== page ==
Friday, October 27, 2006


in the jungle, the mighty jungle

lions, as a matter of fact, don´t live in the jungle, they live exclusively in the plains...

I met Gustavo (my spanish teacher and travel partner for the week) early on sunday morning at Quito´s main bus station. We were the first on the bus heading south and east to Tena, on of the main cities of Ecudor´s eastern region, and the gateway to the Amazon. as it left the station there were only a few other riders on the bus, but within 100 yards of leaving the station gates, the bus was packed, standing room only, without actually coming to a stop. Because there is a .50$ tax on tickets purchased at the station proper, people congregate just outside to hop onto the slowly rolling busses. 5 hours, and 2 Schwazenegger masterpeices later we arrived in Tena. The ride had been pretty spectacular, riding east through the Sierra and eventually down through the cloud forest, where the drizzle actually made things more dramatic, and eventually into the amazon basin. We left Tena itself pretty quickly, onto the Shangrila cabins, built like a peterpan/swiss family robinson tree house on the top of a cliff looking back west over the rio anzu and a strectch of secondary (aka once a rubber plantation) forest to the mountains.

In the mornings we had steamy sessions with that most impenetrable, confounding, and doubt ridden of subjects, el subjuntivo...our first afternoon we went to explore the canyons with Jose, who told us about the medicinal plants we passed along the way (one is to repel snakes). The canyons were two very narropw gorges formed over time by two tiny trickles of water, that I assume are a bit bigger after some rain. We climbed down into the first, walked down it until it met the second, then walked upstream as that canyon narrowed and narrowed until we eventually had to shimey up and out of it. The next day we caught a ride up river and tubed back down, stopping on the way to visit a small (80 person, 2 family, 2 soccer field) community on the river. After three nights at Shangrila we headed off to our second base, the Amarongatchi Cabins. We caught an early ride back through Tena in Mauricio´s pickup; to get to these second cabins we drove to the end of the paved road out of Tena (about 10 miles) and then along the unpaved section for another 6 or so...we rode over a rickety ´temporary´ bridge that had been there since a huge storm in march washed out the real one; ´they told us they´d replace it by august´ said Mauricio, ´but i suppose its not technically lying since they didn´t say august of which year´.

Later that morning we hiked through the primary (meaning only native plants) forest to a small river which we followed upstream for 2 hours until we reached a series of 3 huge waterfalls. Jose scrambled up first, tied a rope around boulders, then dropped it down to us so we could walk up the falls. The second of the three had a perfect little swimin´hole at the bottom so we stopped for 20 minutes to cool off. The next afternoon we hiked to the end of the road, where a less dramatic (less long/steep) waterfall dropped into the Rio Grande. About two thirds of the way down the falls was a pool, about 10 yards square and 10 feet deep, the best swimin´hole ever (sorry rappahanock)...Gustavo, Jose, Eduardo, and I spent about an hour hangin out on the rocks on the edge, jumping into the pool, and using the falls as a waterslide. When we finshed we hoped into the tubes we´d brought with us and floated down the river back to the cabins. That night it rained. From about 6 to 10, and again, for good measure, from 2-4 as hard as possible. The four of sheltered in the dinning room playing round after round of cuarenta (Ecuador´s most popular cardgame) by candlelight. The next morning Gustavo and I were due to leave, and we waited at the edge of the road for our ride. and waited, and waited. eventually a boy rode by on a bike and told us the news: last night´s storm washed out the bridge, no trucks were getting past. So we walked, and walked, and walked. A few hours later we arrived at the paved road and bus (luckily one had been caught on our side of the bridge) was idling. We sprinted to it (idling is a rare state for Ecuadorian buses, they dont sit still for long) and hoped on for a ride the last few miles to bridge. We clambered over the remains to the otherside where Mauricio was waiting for us. Back in tena we drank a tall glass of pinapple juice and caught the nxt bus to Quito, 5 hours and a Big Moma´s House marathon (¿they made a sequel?) later we arrived, exhausted.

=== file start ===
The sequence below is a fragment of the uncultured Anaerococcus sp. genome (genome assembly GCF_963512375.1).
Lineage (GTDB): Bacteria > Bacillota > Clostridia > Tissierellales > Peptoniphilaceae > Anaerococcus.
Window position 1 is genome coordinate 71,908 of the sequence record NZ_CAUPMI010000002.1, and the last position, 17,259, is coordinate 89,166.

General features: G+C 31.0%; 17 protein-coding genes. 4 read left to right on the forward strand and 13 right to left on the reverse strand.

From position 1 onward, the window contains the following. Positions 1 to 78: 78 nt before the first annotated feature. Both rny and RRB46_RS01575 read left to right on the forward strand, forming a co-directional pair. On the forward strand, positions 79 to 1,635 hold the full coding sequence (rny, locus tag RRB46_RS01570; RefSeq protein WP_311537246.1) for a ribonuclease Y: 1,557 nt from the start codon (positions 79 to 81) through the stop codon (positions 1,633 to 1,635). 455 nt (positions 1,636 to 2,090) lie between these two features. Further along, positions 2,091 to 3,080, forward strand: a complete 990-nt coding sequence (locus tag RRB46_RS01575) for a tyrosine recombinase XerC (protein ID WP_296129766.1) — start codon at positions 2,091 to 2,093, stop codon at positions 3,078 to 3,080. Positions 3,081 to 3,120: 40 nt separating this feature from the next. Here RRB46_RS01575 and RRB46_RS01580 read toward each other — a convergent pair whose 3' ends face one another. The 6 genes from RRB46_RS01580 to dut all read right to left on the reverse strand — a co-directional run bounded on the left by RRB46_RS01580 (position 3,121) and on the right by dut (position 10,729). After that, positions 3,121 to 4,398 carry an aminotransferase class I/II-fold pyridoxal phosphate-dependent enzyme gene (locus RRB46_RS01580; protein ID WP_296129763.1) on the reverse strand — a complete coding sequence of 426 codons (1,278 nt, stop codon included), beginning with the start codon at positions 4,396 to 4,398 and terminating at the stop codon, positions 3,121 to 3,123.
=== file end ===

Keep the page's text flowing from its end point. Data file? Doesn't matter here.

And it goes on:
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the welcoming party at shangrila

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view from the cabin, not too shabby

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swimin hole!

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the fourposter bed of the tropics

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this bird couldnt even talk

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gustavo playing cards

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on the bus ride home

shekk yur spelinng
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